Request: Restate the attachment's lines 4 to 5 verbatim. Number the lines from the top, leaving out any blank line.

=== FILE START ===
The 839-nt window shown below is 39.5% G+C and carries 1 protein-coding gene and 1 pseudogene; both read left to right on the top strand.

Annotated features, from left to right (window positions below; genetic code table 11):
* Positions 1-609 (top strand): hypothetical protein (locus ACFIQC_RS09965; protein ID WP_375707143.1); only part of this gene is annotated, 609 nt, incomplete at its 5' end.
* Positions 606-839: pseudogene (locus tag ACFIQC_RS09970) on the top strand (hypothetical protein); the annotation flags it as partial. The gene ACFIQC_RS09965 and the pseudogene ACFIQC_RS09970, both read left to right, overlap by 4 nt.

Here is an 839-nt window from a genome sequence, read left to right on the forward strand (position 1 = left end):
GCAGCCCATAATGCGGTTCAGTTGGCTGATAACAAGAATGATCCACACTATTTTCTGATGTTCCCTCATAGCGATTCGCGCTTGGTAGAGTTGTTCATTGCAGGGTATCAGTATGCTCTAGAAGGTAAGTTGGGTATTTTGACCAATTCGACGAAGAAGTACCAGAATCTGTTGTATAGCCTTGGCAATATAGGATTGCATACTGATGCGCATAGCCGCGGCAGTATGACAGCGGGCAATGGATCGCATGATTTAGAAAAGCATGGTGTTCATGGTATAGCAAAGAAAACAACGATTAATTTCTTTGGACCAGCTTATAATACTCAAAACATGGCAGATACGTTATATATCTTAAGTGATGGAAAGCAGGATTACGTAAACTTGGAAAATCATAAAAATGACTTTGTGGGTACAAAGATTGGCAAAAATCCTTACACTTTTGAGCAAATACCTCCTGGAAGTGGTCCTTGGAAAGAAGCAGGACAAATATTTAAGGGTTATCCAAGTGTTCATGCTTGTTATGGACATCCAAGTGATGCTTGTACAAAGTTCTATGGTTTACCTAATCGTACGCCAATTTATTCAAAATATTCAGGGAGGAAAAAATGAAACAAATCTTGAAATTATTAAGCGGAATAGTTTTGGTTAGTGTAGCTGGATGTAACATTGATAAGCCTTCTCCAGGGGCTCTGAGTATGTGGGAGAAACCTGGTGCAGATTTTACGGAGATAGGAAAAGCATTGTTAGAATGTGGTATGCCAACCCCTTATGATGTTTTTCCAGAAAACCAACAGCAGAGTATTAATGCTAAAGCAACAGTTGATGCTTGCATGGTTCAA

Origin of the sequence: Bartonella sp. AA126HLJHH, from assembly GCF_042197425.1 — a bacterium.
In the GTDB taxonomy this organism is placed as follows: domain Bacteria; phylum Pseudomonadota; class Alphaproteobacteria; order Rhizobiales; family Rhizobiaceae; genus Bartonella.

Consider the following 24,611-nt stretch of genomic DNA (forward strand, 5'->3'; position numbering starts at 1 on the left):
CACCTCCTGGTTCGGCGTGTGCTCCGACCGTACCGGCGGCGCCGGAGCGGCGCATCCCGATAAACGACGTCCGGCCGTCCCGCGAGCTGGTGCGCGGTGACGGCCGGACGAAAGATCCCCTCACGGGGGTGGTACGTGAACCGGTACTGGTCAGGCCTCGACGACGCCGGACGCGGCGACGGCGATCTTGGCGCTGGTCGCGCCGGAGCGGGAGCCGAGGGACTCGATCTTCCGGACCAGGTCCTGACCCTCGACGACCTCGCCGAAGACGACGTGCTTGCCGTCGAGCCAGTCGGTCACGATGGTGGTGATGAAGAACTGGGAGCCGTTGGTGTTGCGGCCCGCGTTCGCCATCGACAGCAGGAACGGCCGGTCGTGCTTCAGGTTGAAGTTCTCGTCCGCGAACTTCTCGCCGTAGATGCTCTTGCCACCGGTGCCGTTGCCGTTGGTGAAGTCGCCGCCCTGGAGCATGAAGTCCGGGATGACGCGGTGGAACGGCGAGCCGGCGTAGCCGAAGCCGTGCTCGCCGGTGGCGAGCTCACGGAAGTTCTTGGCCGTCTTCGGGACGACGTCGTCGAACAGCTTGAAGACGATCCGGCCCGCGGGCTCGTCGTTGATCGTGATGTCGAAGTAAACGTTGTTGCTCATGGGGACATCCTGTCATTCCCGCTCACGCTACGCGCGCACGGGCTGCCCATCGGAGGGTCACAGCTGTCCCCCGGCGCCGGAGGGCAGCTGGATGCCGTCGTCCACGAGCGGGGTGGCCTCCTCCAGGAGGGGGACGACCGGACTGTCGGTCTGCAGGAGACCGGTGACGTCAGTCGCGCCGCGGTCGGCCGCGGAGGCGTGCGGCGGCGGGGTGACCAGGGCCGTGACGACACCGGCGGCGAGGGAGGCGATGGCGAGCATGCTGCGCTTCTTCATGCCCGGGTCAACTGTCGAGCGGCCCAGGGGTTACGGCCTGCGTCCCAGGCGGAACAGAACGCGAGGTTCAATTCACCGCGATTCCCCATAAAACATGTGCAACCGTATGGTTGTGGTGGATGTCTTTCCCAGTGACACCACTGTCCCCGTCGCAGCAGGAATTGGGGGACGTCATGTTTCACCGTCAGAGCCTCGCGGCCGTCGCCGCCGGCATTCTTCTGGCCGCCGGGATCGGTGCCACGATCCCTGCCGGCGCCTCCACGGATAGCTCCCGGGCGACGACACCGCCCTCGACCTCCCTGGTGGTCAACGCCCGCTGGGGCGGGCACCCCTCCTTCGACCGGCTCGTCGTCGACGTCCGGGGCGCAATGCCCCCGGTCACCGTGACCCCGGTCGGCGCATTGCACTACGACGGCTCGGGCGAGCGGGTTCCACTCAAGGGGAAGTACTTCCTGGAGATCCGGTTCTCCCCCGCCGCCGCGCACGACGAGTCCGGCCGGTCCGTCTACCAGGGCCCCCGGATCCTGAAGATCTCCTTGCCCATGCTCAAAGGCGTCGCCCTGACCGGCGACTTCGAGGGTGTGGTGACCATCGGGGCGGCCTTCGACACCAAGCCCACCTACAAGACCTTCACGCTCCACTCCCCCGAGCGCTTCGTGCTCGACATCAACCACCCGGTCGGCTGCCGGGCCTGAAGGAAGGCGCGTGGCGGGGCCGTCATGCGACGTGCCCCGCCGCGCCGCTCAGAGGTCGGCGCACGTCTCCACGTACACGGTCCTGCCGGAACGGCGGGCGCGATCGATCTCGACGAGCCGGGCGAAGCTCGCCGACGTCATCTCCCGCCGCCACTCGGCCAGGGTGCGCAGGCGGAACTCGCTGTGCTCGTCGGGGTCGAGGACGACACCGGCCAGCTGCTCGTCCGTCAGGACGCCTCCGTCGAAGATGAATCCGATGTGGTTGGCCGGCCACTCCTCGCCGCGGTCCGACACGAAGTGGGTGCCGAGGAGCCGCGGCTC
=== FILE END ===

* Positions 606-839: pseudogene (locus tag ACFIQC_RS09970) on the top strand (hypothetical protein); the annotation flags it as partial. The gene ACFIQC_RS09965 and the pseudogene ACFIQC_RS09970, both read left to right, overlap by 4 nt.

Here is an 839-nt window from a genome sequence, read left to right on the forward strand (position 1 = left end):